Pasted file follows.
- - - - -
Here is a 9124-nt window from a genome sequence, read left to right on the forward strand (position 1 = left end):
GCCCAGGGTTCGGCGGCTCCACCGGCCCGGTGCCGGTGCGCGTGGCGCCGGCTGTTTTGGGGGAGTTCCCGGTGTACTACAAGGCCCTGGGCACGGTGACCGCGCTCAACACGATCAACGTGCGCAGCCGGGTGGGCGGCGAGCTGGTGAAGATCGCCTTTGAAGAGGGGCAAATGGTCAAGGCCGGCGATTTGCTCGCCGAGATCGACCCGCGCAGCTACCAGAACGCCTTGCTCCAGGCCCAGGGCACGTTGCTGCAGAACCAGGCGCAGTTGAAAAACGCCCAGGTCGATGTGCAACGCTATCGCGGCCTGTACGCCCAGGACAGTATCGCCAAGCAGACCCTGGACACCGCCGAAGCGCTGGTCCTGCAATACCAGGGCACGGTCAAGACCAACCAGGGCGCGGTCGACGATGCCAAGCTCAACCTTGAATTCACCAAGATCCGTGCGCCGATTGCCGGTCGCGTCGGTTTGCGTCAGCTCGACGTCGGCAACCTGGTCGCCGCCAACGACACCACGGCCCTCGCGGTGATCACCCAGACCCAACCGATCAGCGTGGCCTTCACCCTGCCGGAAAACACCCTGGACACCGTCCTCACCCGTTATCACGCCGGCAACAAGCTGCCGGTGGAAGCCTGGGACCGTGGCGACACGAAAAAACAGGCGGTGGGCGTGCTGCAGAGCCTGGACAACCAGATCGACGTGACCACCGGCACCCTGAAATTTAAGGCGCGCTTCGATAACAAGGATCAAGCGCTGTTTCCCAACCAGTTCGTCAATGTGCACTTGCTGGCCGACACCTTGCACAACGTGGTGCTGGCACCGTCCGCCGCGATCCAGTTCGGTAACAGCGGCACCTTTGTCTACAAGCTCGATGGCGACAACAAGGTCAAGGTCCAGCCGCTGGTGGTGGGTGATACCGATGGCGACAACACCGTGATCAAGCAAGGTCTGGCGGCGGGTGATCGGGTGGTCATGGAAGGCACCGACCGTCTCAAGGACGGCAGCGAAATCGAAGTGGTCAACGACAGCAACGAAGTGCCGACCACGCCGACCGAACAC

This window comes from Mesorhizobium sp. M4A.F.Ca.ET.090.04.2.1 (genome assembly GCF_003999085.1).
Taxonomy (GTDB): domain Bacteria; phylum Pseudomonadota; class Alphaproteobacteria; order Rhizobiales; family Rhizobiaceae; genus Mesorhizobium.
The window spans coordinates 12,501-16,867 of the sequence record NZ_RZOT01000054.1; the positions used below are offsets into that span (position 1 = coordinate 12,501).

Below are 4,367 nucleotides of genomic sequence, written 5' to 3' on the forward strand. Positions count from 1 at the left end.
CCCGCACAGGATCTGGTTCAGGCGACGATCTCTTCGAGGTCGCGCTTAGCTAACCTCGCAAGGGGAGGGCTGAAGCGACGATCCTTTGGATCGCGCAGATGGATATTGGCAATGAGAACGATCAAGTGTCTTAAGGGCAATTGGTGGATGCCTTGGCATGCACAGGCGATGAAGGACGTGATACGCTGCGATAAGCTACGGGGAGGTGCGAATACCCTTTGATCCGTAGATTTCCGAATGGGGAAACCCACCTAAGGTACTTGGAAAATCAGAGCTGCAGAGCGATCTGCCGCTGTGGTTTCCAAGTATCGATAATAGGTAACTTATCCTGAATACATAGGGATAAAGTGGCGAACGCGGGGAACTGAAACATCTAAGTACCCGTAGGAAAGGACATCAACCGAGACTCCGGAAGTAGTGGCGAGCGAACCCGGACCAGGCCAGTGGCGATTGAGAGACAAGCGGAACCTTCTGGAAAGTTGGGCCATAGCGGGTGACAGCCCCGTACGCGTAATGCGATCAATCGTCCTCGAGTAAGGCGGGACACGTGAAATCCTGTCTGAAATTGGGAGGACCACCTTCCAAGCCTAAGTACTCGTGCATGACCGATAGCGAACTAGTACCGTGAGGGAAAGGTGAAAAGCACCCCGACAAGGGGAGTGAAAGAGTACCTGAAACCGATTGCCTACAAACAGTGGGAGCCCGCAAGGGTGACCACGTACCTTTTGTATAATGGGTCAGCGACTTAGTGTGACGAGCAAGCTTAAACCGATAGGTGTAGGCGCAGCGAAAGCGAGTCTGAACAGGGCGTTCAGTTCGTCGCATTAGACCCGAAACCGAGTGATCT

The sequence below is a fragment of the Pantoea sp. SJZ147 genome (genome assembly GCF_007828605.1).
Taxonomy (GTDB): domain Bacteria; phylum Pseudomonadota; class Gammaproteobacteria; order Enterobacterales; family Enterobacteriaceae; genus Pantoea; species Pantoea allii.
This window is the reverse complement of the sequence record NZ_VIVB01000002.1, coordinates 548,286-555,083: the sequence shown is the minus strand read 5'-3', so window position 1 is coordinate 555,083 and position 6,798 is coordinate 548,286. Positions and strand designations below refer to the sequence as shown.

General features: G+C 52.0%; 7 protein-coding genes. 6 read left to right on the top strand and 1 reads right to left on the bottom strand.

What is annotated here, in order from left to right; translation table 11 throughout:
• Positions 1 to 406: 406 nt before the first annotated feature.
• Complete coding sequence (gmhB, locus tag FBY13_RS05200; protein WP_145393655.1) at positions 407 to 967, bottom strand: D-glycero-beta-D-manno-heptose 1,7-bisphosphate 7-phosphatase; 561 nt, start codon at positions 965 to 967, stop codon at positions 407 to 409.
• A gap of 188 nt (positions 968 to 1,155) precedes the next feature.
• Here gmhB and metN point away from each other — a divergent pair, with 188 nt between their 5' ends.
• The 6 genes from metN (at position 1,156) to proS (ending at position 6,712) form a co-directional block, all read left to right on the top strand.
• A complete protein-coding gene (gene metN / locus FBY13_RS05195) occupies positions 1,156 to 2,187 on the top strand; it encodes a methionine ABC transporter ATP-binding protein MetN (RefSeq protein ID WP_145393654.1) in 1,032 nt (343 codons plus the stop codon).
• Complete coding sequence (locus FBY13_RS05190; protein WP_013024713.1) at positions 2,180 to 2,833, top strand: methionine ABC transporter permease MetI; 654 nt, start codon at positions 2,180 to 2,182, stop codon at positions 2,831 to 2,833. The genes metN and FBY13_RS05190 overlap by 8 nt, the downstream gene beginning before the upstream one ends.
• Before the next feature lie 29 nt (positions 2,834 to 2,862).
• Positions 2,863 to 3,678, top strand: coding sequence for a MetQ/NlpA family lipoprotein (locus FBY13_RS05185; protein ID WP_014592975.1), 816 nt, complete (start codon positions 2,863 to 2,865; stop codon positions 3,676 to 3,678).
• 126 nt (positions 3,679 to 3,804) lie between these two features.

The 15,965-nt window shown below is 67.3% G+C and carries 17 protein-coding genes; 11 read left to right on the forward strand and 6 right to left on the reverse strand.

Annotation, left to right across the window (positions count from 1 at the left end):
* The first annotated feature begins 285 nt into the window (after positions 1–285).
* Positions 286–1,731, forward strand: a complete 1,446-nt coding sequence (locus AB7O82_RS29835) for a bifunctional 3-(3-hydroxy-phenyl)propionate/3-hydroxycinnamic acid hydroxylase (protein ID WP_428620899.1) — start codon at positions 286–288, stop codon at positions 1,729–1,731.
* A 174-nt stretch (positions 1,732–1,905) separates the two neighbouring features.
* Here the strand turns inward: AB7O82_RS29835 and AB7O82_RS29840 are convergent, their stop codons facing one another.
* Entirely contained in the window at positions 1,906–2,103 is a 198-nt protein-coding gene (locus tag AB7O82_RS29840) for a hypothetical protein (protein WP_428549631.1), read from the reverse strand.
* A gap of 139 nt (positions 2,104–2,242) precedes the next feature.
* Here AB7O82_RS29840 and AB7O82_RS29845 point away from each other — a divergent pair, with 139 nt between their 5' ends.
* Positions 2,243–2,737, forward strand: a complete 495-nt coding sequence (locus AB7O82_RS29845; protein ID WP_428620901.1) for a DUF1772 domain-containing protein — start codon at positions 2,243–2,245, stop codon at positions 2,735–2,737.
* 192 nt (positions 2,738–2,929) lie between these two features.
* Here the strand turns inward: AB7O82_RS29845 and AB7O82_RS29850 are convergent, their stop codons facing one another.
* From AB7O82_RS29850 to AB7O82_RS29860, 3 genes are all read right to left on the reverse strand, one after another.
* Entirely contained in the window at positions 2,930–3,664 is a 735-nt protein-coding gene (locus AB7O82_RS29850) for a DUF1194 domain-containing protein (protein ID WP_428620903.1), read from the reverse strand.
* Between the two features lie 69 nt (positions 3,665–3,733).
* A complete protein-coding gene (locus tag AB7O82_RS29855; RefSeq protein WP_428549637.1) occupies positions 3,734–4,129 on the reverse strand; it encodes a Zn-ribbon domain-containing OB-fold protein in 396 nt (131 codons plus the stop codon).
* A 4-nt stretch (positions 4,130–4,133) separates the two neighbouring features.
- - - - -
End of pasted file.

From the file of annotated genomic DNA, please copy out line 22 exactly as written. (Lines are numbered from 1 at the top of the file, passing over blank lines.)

• 126 nt (positions 3,679 to 3,804) lie between these two features.